The header approach. Today, consensus has been emerging around a far simpler DNT mechanism: have the browser signal to websites the user’s wish to opt out of tracking, specifially, via a HTTP header, such as “X-Do-Not-Track”. The header is sent out with every web request — this includes the page the user wishes to view, as well as each of the objects and scripts embedded within the page, including ads and trackers. It is trivial to implement in the web browser — indeed, there is already a Firefox add-on that implements a such a header.
The header-based approach also has the advantage of requiring no centralization or persistence. But in order for it to be meaningful, advertisers will have to respect the user’s preference not to be tracked. How would this be enforced? There is a spectrum of possibilities, ranging from self-regulation via the Network Advertising Initiative, to supervised self-regulation or “co-regulation,” to direct regulation.
At the very least, by standardizing the mechanism and meaning of opt-out, the DNT header promises a greatly simplified way for users to opt-out compared to the current cookie mechanism. Opt-out cookies are not robust, they are not supported by all ad networks, and are interpreted variously by those that do (no tracking vs. no behavioral advertising). The DNT header avoids these limitations and is also future-proof, in that a newly emergent ad network requires no new user action.
In the rest of this article, I will discuss the technical aspects of the header-based Do Not Track proposal. I will discuss four issues: the danger of a tiered web, how to define tracking, detecting violations, and finally user-empowerment tools. Throughout this discussion I will make a conceptual distinction between content providers or publishers (2nd party) and ad networks (3rd party).
Tiered web. Harlan Yu has raised a concern that DNT will lead to a tiered web in which sites will require users to disable DNT to access certain features or content. This type of restriction, if widespread, could substantially undermine the effectiveness of DNT.
There are two questions to address here: how likely is it that DNT will lead to a tiered web, and what, if anything, should be done to prevent it. The latter is a policy question — should DNT regulation prevent sites from tiering service — so I will restrict myself to the former.
Examining ad blocking allows us to predict how publishers, whether acting by themselves or due to pressure from advertisers, might react to DNT. From the user’s perspective, assuming DNT is implemented as a browser plug-in, ad blocking and DNT would be equivalent to install and, as necessary, disable for certain sites. And from the site’s perspective, ad blocking would result in a far greater decline in revenue than merely preventing behavioral ads. We should therefore expect that DNT will be at least as well tolerated by websites as ad blocking.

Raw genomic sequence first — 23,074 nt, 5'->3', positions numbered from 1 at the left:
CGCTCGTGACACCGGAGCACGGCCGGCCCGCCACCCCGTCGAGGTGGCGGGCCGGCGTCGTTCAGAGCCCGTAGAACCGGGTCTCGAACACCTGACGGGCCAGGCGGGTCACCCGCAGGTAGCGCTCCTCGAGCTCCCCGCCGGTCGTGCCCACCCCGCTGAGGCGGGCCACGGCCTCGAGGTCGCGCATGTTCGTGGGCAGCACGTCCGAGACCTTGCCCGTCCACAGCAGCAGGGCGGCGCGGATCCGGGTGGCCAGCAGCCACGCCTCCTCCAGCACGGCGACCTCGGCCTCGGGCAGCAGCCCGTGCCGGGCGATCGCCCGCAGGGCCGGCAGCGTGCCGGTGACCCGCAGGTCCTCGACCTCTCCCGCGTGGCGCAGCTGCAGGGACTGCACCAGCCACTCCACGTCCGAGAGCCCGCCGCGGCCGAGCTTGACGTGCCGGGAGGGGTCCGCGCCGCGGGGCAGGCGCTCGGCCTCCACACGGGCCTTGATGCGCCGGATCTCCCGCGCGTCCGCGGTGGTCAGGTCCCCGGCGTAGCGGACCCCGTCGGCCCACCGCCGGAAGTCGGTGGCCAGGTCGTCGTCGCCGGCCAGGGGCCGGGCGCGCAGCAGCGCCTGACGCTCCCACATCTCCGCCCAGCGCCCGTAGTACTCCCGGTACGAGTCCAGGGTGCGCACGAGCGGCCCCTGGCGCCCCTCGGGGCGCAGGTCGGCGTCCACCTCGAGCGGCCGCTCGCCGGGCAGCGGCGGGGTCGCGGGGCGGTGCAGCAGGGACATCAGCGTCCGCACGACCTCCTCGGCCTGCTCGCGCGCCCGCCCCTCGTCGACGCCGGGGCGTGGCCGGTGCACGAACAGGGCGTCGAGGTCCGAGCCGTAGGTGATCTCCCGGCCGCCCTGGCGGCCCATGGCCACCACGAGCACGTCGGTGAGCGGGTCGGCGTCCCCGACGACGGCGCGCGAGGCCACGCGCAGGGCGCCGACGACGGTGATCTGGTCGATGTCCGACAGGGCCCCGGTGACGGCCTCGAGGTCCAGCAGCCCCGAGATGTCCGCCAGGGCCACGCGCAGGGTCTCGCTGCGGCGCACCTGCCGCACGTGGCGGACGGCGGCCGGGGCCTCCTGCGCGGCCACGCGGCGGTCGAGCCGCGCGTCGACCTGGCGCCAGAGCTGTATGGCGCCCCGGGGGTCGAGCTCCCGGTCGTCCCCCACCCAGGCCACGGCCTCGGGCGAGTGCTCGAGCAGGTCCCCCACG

This is encouraging, since there are very few mainstream sites today that refuse to serve content to visitors with ad blocking enabled. Ad blocking is quite popular (indeed, the most popular extensions for both Firefox and Chrome are ad blockers). A few sites have experimented with tiering for ad-blocking users, but soon after rescinded due to user backlash. Public perception is a another factor that is likely to skew things even further in favor of DNT being well-tolerated: access to content in exchange for watching ads sounds like a much more palatable bargain than access in exchange for giving up privacy.
One might nonetheless speculate what a tiered web might look like if the ad industry, for whatever reason, decided to take a hard stance against DNT. It is once again easy to look to existing technologies, since we already have a tiered web: logged-in vs anonymous browsing. To reiterate, I do not believe that disabling DNT as a requirement for service will become anywhere near as prevalent as logging in as a requirement for service. I bring up login only to make the comforting observation there seems to be a healthy equilibrium between sites that require login always, some of the time, or never.
Defining tracking. It is beyond the scope of this article to give a complete definition of tracking. Any viable definition will necessarily be complex and comprise both technological and policy components. Eliminating loopholes and at the same time avoiding collateral damage — for example, to web analytics or click-fraud detection — will be a tricky proposition. What I will do instead is bring up a list of questions that will need to be addressed by any such definition:
- How are 2nd parties and 3rd parties delineated? Does DNT affect 2nd-party data collection in any manner, or only 3rd parties?
- Are only specific uses of tracking (primarily, targeted advertising) covered, or is all cross-site tracking covered by default, save possibly for specific exceptions?
- Under use-cases covered (i.e., prohibited) under DNT, can 3rd parties collect any individual data at all or should no data be collected? What about aggregate statistical data?
- If individual data can be collected, what categories? How long can it be retained, and for what purposes can it be used?
Detecting violations. The majority of ad networks will likely have an incentive to comply voluntarily with DNT. Nonetheless, it would be useful to build technological tools to detect tracking or behavioral advertising carried out in violation of DNT. It is important to note that since some types of tracking might be permitted by DNT, the tools in question are merely aids to determine when a further investigation is warranted.